MANILA, Philippines - Some European organizations are rightfully promoting the green revolution, but unfortunately launching worldwide campaigns against Genetically Modified plants or biotech crops. They always say No, No to biotech crops, claiming that they are a great threat to human health and cause environmental pollution.

Political gullibility can be a big obstacle to economic progress. GM plants are science-based. Politicians should keep this in mind and refrain from making political decisions for or against any particular product of genetic engineering. Each case of GM plant needs to be studied carefully and scientifically to minimize if not completely eliminate risks to human health, environment, and biodiversity.

Organic = Good, and Mass-produced = Bad. Right?
David Ropeik , Big Think, June 20, 2011

The latest example that that assumption is naďve, and wrong, and potentially dangerous, is the recent discovery that the worst food-borne disease outbreak in Europe in decades may have been carried by organic bean sprouts. The danger here is the way you and I perceive and respond to risk, a subconscious decision making process that often works well, but which sometimes can create risks all by itself.

Setting aside the issue of whether organic food is intrinsically any healthier than non-organic food, or safer because pesticides have not been used, organic farming offers no advantages over non-organic agriculture when it comes to by far the greatest risk our food poses, the risk that what we eat might carry germs. The suspected sprouts in Germany are only the most recent example of organically produced food believed to have made people sick. Organic eggs and spinach and lettuce have caused big outbreaks in the U.S. in the past few years. The way those foods are produced and processed and shipped is part of the risk, but we make it worse because of the positive/healthy/better-for-you reputation organic food enjoys. That encourages the assumption that organic food poses less danger of carrying disease. That leads to less of the caution that should be applied in handling all foods; washing, cooking, temperature control. So our benign assumptions about organic food can raise our risk.

Why Our Fears Don't Match the Facts" I call The Perception Gap, when our feelings about a risk don't match the facts and the gap between our emotions and the evidence creates risks of its own. Here are a few others similar to organic food; Most of us are less afraid of radiation from the sun, which causes 1.3 million cases of skin cancer a year in the U.S. and approximately 8,000 deaths from melanoma, than radiation from cell phones and nuclear power plants. We are less afraid of mixing the genes of plants indiscriminately by "natural" hybridization than by the much more precise and controlled process of changing just one gene in a lab.

What's the common thread in what seems like so much irrationality? The perception of risk is not just a matter of the facts, but also depends on how those facts feel. One of the subconscious psychological filters we apply when assessing how scary something feels is whether it's natural or human-made. Natural risks feel less scary. Human-made risks feel scarier. The sun is far more likely to give you cancer than radiation from a nuclear power plant or a cell phone or from power lines, but the sun is natural and the others are human-made, so even though they are all radiation risks, they don't feel the same.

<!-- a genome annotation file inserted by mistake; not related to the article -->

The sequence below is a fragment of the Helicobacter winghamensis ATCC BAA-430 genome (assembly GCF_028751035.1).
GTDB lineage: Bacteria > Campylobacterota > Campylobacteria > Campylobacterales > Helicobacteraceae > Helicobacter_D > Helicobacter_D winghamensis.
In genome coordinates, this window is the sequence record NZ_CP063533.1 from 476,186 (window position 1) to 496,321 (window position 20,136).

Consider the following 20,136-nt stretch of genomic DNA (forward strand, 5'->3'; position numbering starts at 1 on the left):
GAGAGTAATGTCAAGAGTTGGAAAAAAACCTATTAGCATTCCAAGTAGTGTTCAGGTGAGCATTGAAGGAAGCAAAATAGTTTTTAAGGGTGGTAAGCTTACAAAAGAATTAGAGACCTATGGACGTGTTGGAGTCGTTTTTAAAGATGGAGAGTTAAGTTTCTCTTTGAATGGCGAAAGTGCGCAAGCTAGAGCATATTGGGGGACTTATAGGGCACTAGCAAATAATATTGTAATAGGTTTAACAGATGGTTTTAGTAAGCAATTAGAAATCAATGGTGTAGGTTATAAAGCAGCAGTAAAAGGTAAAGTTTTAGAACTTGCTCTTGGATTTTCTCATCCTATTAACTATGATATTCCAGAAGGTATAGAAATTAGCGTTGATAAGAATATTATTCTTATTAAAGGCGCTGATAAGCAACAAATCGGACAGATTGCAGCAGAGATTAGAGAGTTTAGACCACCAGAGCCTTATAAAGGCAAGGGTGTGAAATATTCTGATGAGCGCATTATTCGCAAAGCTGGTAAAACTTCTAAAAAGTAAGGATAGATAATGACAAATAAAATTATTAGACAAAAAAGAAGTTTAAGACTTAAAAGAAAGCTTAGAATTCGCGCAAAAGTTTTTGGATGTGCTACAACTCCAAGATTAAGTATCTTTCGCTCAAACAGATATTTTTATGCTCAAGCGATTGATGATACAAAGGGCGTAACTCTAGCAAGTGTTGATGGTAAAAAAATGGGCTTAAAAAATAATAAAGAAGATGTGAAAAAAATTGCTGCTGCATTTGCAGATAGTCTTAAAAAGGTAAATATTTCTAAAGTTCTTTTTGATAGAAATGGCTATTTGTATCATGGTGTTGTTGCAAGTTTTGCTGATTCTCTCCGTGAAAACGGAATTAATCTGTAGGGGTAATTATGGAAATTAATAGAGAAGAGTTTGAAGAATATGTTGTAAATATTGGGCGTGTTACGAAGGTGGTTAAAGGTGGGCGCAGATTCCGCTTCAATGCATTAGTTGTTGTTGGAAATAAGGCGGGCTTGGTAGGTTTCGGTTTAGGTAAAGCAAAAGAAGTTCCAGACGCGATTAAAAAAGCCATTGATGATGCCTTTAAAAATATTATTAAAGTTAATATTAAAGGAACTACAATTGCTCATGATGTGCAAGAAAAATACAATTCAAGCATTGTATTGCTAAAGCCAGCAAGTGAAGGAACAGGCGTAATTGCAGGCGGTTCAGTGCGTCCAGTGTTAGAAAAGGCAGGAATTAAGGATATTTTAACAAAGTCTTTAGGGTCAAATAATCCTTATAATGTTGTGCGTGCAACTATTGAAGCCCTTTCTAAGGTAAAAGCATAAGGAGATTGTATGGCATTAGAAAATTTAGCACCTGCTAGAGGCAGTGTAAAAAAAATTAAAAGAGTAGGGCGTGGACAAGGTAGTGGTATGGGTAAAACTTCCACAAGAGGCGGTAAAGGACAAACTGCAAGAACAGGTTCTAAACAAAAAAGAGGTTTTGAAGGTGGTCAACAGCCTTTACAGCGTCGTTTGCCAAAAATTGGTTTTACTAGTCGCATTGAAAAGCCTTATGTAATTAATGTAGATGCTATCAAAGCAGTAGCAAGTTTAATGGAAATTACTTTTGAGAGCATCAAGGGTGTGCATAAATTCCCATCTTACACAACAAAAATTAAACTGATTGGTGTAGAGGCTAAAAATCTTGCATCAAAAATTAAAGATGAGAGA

Risk perception is intrinsically subjective. At this point in human evolution there is no way to take emotions out of the process. Perfect objective reason, as appealing as it is, is just not possible. (As Ambrose Bierce once wrote, "Brain, n, the organ with which we think we think.") So criticizing this as irrational is wrong, and counterproductive, because it traps us in a fruitless debate over how we should go about perceiving risk more objectively, rather than moving on to the real do we reduce the risk of getting risk wrong when our feelings don't match the facts.

Here's what we can do. We can heed the insights from a rich body of research that has revealed in detail where the Perception Gap comes from. We know that natural risks are less scary, voluntary risks are less scary, risks over which we have control are less scary, risks with which we're familiar are less scary. And those are just few of the details risk perception research has discovered.


- June 27 -30, 2011, - Washington DC 

* Tuesday, June 28 - Keynote Luncheon: Tony Blair

* Wednesday, June 29 - Scientific American Worldview 2011 -  Fareed Zakaria, Newsweek      International editor and CNN host and author, will moderate a panel on BRIC (Brazil, Russia, India and China) country efforts to build local biotechnology hubs.

- A Look Into the Future of Animal Biotechnology, Wednesday, June 29-; Speakers: Mark Walton, Zhiying Zhang: Moderator - Rob Readnour

- Environmental Review of GE Food and Agriculture Products,A

 Thursday, June 30; :Jay Johnson, Mark McCaslin, Larisa: Michael Smith

- Excellence Through Stewardship (ETS): The value of Quality Management Systems (QMS) to Plant Biotechnology, Tuesday, June 28:Michael Gregoire, Judith Rylott; Brian Sabus

- Experimental Field Trials With Biotech Corn and Conservation of Corn Landraces in Mexico, Thursday, June 30:Luciano Castro, Agustín López-Herrera, Enriqueta Molina-Macías, Héctor Carlos Salazar-Arriaga: Jaime Padilla-Acero

- Getting a Biotech Crop to Market - How Much, How Long, and What Steps?,